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Jan 18th, Seminar - Haoxing Xu

 Ion Channels in the Lysosome:

Opening the Gate to the Cell’s Recycling Center

Haoxing Xu, Ph. D.

Associate Professor, Department of MCDB,

University of Michigan


Dr. Haoxing Xu received his bachelor in Biochemistry at Peking University in 1992, and then moved to Georgia State University and obtained his Ph. D. degree in Biochemistry.  He did his postdoc in Harvard Medical School mentored by Dr. David Clapham from 2001-2006.  Then he started his laboratory at University of Michigan, and now is an Associate Professor in Department of Molecular, Cellular, & Developmental Biology, University of Michigan.



Lysosomes are acidic compartments filled with more than 60 different types of hydrolases. They mediate the degradation of extracellular particles from endocytosis and of intracellular components from autophagy. The digested products are transported out of the lysosome via specific catabolite exporters or via vesicular membrane trafficking. Lysosomes also contain more than 50 membrane proteins and are equipped with the machinery to sense nutrient availability, which determines the distribution, number, size, and activity of lysosomes to control the specificity of cargo flux and timing (the initiation and termination) of degradation. Defects in degradation, export, or trafficking result in lysosomal dysfunction and lysosomal storage diseases (LSDs). Lysosomal channels and transporters mediate ion flux across perimeter membranes to regulate lysosomal ion homeostasis, membrane potential, catabolite export, membrane trafficking, and nutrient sensing. Dysregulation of lysosomal channels underlies the pathogenesis of many LSDs and possibly that of metabolic and common neurodegenerative diseases. In order to study ion channels in the lysosome, we have recently developed a modified patch-clamp technique to directly record lysosomal membranes, and also established a fluorescence imaging method to specifically measure lysosomal Ca(2+) release using lysosome-targeted Genetically-Encoded Ca(2+) Indicators, such as GCaMP3. Using these approaches, we were able to "open" the gate to the "black box" of the cell's recycling center and discovered several novel ion channels in the lysosome. We are currently characterizing these new lysosome channels and investigating their cell biological functions.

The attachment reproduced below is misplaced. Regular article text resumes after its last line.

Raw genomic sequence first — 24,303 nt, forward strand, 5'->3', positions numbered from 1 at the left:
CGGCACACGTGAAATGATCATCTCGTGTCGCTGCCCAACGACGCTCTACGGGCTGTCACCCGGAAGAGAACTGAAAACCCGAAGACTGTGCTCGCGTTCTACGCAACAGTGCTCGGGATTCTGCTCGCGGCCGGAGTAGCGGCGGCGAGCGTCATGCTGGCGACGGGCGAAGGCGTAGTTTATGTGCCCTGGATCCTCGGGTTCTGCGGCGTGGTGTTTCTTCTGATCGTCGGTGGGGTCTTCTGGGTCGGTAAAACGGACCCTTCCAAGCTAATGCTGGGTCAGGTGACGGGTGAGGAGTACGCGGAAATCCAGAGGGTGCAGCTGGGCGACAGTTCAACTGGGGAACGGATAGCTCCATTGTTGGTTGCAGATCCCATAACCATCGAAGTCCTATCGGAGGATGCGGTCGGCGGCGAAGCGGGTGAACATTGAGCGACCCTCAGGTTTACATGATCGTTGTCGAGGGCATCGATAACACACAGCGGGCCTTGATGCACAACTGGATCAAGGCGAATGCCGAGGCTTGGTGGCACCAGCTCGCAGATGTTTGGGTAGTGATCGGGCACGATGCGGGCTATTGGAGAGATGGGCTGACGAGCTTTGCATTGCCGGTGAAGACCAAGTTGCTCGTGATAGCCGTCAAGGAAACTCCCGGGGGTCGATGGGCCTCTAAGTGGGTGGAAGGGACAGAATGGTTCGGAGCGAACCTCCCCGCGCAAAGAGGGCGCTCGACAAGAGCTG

Time: Jan. 18th, 2016, 16:00

Venue: New Biology Building, Room 143

Host: Prof. Yichang Jia



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